"From a thoughtful essay by William Deresiewicz:
An elite education ... makes you incapable of talking to people who aren't like you. Elite schools pride themselves on their diversity, but that diversity is almost entirely a matter of ethnicity and race. With respect to class, these schools are largely - indeed increasingly - homogeneous. ... My education taught me to believe that people who didn't go to an Ivy League or equivalent school weren't worth talking to, regardless of their class. ... Elite universities ... select for and develop one form of intelligence: the analytic. ... social intelligence and emotional intelligence and creative ability, to name just three other forms, are not distributed preferentially among the educational elite. ... There are due dates and attendance requirements at places like Yale, but no one takes them very seriously. ... Students ... get an endless string of second chances. Not so at places like Cleveland State. ..
An elite education gives you the chance to be rich - which is, after all, what we're talking about - but it takes away the chance not to be. ... [If they] pursue a riskier or less lucrative course after graduation ... [elite students] tend to give up more quickly than others. .. a couple of graduate students ... were talking about trying to write poetry, how friends of theirs from college called it quits within a year or two while people they know from less prestigious schools are still at it. ...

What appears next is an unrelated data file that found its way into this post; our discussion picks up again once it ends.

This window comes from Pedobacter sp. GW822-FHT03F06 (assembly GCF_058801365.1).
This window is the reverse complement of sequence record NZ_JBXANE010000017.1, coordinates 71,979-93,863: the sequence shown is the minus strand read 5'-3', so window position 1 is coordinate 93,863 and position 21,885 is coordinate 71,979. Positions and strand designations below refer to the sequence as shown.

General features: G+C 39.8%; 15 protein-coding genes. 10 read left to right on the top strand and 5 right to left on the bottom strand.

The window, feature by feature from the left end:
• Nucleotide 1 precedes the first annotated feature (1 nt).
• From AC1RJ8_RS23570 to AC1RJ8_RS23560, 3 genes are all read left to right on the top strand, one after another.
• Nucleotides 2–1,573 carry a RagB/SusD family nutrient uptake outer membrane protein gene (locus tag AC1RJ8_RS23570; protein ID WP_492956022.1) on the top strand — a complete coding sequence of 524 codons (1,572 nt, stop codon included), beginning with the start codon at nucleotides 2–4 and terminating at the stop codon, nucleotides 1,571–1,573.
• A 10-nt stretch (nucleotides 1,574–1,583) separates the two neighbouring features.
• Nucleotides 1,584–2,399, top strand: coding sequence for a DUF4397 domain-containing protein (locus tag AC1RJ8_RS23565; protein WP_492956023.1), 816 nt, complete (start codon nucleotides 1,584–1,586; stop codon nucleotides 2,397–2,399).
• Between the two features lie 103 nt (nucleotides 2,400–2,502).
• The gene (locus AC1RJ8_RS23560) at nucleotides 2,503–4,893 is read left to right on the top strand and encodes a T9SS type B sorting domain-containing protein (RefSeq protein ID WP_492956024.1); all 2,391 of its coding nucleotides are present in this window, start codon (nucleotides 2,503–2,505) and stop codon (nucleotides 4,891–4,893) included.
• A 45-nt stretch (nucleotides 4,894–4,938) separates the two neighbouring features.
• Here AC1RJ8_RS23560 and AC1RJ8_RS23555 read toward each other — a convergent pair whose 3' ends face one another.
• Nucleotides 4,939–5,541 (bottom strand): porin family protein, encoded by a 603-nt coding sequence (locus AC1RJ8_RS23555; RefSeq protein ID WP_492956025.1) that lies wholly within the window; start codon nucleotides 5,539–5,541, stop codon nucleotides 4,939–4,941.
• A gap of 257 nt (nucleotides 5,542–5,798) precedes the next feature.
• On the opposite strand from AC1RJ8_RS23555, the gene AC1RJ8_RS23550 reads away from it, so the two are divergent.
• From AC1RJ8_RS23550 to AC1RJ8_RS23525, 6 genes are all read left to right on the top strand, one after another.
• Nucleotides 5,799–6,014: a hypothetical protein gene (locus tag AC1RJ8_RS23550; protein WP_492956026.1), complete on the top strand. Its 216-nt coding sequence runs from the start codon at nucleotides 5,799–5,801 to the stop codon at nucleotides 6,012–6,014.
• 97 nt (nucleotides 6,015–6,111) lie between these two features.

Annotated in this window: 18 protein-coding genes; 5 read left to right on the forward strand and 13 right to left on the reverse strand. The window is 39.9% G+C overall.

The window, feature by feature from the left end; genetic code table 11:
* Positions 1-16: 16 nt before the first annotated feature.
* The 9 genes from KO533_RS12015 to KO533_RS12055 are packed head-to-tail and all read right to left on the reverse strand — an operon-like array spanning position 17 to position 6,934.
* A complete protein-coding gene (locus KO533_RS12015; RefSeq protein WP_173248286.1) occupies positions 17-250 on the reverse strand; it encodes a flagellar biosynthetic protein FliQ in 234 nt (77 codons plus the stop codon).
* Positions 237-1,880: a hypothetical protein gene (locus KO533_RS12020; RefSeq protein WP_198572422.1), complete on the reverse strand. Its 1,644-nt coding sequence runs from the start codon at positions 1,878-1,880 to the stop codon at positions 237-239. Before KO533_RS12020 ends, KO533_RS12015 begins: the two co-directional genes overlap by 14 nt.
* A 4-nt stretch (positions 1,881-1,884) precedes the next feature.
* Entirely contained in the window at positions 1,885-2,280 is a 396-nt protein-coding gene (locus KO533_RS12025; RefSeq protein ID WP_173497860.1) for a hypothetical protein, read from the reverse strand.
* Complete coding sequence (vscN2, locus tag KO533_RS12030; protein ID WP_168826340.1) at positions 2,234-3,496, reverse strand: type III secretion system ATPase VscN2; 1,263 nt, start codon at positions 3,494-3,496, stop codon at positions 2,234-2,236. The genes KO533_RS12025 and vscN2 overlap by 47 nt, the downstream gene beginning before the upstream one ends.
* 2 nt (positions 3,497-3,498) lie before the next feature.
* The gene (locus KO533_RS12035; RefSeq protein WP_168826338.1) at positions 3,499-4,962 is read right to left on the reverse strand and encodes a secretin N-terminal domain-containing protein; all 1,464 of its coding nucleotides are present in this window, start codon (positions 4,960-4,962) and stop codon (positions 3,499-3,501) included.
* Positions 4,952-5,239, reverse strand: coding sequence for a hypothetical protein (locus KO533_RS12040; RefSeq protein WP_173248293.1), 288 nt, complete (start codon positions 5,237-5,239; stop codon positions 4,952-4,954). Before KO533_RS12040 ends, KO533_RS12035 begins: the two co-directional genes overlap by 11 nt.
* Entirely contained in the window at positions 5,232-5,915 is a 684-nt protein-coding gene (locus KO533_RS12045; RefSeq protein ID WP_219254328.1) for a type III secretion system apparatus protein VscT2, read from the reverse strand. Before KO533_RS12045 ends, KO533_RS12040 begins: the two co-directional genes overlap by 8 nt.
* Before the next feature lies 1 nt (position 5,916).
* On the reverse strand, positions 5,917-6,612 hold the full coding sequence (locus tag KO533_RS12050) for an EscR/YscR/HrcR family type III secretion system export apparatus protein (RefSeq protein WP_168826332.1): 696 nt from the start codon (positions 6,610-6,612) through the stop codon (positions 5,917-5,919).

The final and most damning disadvantage of an elite education: that it is profoundly anti-intellectual. ... Being an intellectual is not the same as being smart. Being an intellectual means more than doing your homework. ... They are products of a system that rarely asked them to think about something bigger than the next assignment. ... Being an intellectual means, first of all, being passionate about ideas - and not just for the duration of a semester, for the sake of pleasing the teacher, or for getting a good grade. ... Students at Yale and Columbia ... have seemed content to color within the lines that their education had marked out for them. Only a small minority have seen their education as part of a larger intellectual journey, have approached the work of the mind with a pilgrim soul. ... Places like Yale are simply not set up to help students ask the big questions.
My experience confirms all of this. The sort of risk-taking, soul-searching, and success-sacrifice that is required for (but hardly guarantees) truly great intellectual achievement is not much rewarded in our current elite education system."
What do you think?